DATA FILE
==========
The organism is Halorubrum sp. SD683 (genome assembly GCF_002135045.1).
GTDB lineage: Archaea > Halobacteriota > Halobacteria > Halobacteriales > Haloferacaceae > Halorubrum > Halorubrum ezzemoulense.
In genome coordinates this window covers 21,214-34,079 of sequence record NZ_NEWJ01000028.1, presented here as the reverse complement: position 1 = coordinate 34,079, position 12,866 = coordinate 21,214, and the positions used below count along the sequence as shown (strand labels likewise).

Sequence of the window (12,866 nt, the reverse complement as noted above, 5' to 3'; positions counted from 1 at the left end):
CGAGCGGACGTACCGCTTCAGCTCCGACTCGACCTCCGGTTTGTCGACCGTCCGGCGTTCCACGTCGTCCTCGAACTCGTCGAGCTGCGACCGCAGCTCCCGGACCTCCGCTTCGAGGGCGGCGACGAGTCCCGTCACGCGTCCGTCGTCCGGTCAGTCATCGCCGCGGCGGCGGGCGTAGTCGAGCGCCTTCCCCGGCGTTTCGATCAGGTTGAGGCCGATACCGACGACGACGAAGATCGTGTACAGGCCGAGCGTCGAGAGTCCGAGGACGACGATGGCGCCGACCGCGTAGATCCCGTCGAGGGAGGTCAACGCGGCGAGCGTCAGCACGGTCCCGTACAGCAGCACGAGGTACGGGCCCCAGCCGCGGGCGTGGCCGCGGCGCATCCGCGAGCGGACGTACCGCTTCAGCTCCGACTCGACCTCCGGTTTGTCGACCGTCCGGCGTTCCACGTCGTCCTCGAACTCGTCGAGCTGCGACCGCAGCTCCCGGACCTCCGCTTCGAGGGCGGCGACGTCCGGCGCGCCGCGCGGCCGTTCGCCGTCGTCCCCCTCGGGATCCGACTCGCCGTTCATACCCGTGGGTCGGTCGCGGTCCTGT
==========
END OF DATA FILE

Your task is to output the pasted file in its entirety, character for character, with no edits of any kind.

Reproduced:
The organism is Halorubrum sp. SD683 (genome assembly GCF_002135045.1).
GTDB lineage: Archaea > Halobacteriota > Halobacteria > Halobacteriales > Haloferacaceae > Halorubrum > Halorubrum ezzemoulense.
In genome coordinates this window covers 21,214-34,079 of sequence record NZ_NEWJ01000028.1, presented here as the reverse complement: position 1 = coordinate 34,079, position 12,866 = coordinate 21,214, and the positions used below count along the sequence as shown (strand labels likewise).

Sequence of the window (12,866 nt, the reverse complement as noted above, 5' to 3'; positions counted from 1 at the left end):
CGAGCGGACGTACCGCTTCAGCTCCGACTCGACCTCCGGTTTGTCGACCGTCCGGCGTTCCACGTCGTCCTCGAACTCGTCGAGCTGCGACCGCAGCTCCCGGACCTCCGCTTCGAGGGCGGCGACGAGTCCCGTCACGCGTCCGTCGTCCGGTCAGTCATCGCCGCGGCGGCGGGCGTAGTCGAGCGCCTTCCCCGGCGTTTCGATCAGGTTGAGGCCGATACCGACGACGACGAAGATCGTGTACAGGCCGAGCGTCGAGAGTCCGAGGACGACGATGGCGCCGACCGCGTAGATCCCGTCGAGGGAGGTCAACGCGGCGAGCGTCAGCACGGTCCCGTACAGCAGCACGAGGTACGGGCCCCAGCCGCGGGCGTGGCCGCGGCGCATCCGCGAGCGGACGTACCGCTTCAGCTCCGACTCGACCTCCGGTTTGTCGACCGTCCGGCGTTCCACGTCGTCCTCGAACTCGTCGAGCTGCGACCGCAGCTCCCGGACCTCCGCTTCGAGGGCGGCGACGTCCGGCGCGCCGCGCGGCCGTTCGCCGTCGTCCCCCTCGGGATCCGACTCGCCGTTCATACCCGTGGGTCGGTCGCGGTCCTGT